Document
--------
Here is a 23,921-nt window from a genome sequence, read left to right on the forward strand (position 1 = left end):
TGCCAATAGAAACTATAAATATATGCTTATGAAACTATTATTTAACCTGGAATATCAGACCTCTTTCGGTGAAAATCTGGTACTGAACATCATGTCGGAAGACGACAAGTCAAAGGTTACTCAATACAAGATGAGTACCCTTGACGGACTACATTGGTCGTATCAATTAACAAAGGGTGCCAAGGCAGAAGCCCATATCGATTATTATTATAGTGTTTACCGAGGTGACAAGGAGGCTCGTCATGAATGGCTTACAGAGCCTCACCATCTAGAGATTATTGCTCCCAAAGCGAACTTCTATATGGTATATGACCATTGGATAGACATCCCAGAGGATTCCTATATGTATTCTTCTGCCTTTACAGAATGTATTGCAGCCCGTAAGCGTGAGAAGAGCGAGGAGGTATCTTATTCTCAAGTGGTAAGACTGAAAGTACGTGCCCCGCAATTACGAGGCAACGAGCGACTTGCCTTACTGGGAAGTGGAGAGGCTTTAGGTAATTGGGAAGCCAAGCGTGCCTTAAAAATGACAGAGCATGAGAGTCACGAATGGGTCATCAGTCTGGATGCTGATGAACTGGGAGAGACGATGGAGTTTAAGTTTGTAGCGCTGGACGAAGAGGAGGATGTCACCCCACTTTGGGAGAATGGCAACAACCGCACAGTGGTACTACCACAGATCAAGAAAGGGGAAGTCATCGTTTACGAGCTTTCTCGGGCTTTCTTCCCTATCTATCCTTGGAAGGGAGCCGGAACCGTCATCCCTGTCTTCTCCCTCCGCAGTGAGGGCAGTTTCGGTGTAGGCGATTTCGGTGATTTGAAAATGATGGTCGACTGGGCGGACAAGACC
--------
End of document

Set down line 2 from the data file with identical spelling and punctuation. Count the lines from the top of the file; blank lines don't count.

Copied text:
TGCCAATAGAAACTATAAATATATGCTTATGAAACTATTATTTAACCTGGAATATCAGACCTCTTTCGGTGAAAATCTGGTACTGAACATCATGTCGGAAGACGACAAGTCAAAGGTTACTCAATACAAGATGAGTACCCTTGACGGACTACATTGGTCGTATCAATTAACAAAGGGTGCCAAGGCAGAAGCCCATATCGATTATTATTATAGTGTTTACCGAGGTGACAAGGAGGCTCGTCATGAATGGCTTACAGAGCCTCACCATCTAGAGATTATTGCTCCCAAAGCGAACTTCTATATGGTATATGACCATTGGATAGACATCCCAGAGGATTCCTATATGTATTCTTCTGCCTTTACAGAATGTATTGCAGCCCGTAAGCGTGAGAAGAGCGAGGAGGTATCTTATTCTCAAGTGGTAAGACTGAAAGTACGTGCCCCGCAATTACGAGGCAACGAGCGACTTGCCTTACTGGGAAGTGGAGAGGCTTTAGGTAATTGGGAAGCCAAGCGTGCCTTAAAAATGACAGAGCATGAGAGTCACGAATGGGTCATCAGTCTGGATGCTGATGAACTGGGAGAGACGATGGAGTTTAAGTTTGTAGCGCTGGACGAAGAGGAGGATGTCACCCCACTTTGGGAGAATGGCAACAACCGCACAGTGGTACTACCACAGATCAAGAAAGGGGAAGTCATCGTTTACGAGCTTTCTCGGGCTTTCTTCCCTATCTATCCTTGGAAGGGAGCCGGAACCGTCATCCCTGTCTTCTCCCTCCGCAGTGAGGGCAGTTTCGGTGTAGGCGATTTCGGTGATTTGAAAATGATGGTCGACTGGGCGGACAAGACC